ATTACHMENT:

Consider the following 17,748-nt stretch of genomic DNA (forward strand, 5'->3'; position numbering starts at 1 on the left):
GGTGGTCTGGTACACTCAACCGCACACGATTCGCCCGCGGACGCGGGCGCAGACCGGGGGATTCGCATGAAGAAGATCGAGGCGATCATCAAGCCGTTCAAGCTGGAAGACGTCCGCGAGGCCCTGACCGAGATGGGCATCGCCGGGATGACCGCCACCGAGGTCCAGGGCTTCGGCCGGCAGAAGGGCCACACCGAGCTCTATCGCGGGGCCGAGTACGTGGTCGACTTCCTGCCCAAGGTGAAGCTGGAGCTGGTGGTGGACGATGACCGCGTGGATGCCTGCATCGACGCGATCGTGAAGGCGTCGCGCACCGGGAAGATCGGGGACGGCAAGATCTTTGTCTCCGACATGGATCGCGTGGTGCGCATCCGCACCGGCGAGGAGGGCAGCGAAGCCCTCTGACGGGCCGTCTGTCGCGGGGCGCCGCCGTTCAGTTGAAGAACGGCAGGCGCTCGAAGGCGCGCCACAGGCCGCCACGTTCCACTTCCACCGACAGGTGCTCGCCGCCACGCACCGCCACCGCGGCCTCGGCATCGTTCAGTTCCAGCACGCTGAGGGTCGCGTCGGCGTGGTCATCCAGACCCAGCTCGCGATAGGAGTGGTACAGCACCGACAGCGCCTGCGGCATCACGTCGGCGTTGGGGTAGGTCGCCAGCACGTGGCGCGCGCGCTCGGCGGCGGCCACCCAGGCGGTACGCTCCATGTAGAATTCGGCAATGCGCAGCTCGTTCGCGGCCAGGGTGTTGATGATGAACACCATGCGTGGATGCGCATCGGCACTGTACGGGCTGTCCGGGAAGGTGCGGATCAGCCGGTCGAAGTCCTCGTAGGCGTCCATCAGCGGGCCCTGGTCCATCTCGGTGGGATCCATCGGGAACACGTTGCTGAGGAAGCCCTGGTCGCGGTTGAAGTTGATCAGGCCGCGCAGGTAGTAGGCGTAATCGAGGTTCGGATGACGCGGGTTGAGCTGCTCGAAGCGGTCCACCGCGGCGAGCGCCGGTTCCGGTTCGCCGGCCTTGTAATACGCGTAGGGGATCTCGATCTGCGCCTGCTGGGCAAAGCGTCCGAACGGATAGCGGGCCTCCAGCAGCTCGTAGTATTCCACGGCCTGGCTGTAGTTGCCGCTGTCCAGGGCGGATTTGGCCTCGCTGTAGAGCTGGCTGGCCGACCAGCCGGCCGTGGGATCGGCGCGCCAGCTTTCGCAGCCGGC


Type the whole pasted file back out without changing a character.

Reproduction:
Consider the following 17,748-nt stretch of genomic DNA (forward strand, 5'->3'; position numbering starts at 1 on the left):
GGTGGTCTGGTACACTCAACCGCACACGATTCGCCCGCGGACGCGGGCGCAGACCGGGGGATTCGCATGAAGAAGATCGAGGCGATCATCAAGCCGTTCAAGCTGGAAGACGTCCGCGAGGCCCTGACCGAGATGGGCATCGCCGGGATGACCGCCACCGAGGTCCAGGGCTTCGGCCGGCAGAAGGGCCACACCGAGCTCTATCGCGGGGCCGAGTACGTGGTCGACTTCCTGCCCAAGGTGAAGCTGGAGCTGGTGGTGGACGATGACCGCGTGGATGCCTGCATCGACGCGATCGTGAAGGCGTCGCGCACCGGGAAGATCGGGGACGGCAAGATCTTTGTCTCCGACATGGATCGCGTGGTGCGCATCCGCACCGGCGAGGAGGGCAGCGAAGCCCTCTGACGGGCCGTCTGTCGCGGGGCGCCGCCGTTCAGTTGAAGAACGGCAGGCGCTCGAAGGCGCGCCACAGGCCGCCACGTTCCACTTCCACCGACAGGTGCTCGCCGCCACGCACCGCCACCGCGGCCTCGGCATCGTTCAGTTCCAGCACGCTGAGGGTCGCGTCGGCGTGGTCATCCAGACCCAGCTCGCGATAGGAGTGGTACAGCACCGACAGCGCCTGCGGCATCACGTCGGCGTTGGGGTAGGTCGCCAGCACGTGGCGCGCGCGCTCGGCGGCGGCCACCCAGGCGGTACGCTCCATGTAGAATTCGGCAATGCGCAGCTCGTTCGCGGCCAGGGTGTTGATGATGAACACCATGCGTGGATGCGCATCGGCACTGTACGGGCTGTCCGGGAAGGTGCGGATCAGCCGGTCGAAGTCCTCGTAGGCGTCCATCAGCGGGCCCTGGTCCATCTCGGTGGGATCCATCGGGAACACGTTGCTGAGGAAGCCCTGGTCGCGGTTGAAGTTGATCAGGCCGCGCAGGTAGTAGGCGTAATCGAGGTTCGGATGACGCGGGTTGAGCTGCTCGAAGCGGTCCACCGCGGCGAGCGCCGGTTCCGGTTCGCCGGCCTTGTAATACGCGTAGGGGATCTCGATCTGCGCCTGCTGGGCAAAGCGTCCGAACGGATAGCGGGCCTCCAGCAGCTCGTAGTATTCCACGGCCTGGCTGTAGTTGCCGCTGTCCAGGGCGGATTTGGCCTCGCTGTAGAGCTGGCTGGCCGACCAGCCGGCCGTGGGATCGGCGCGCCAGCTTTCGCAGCCGGC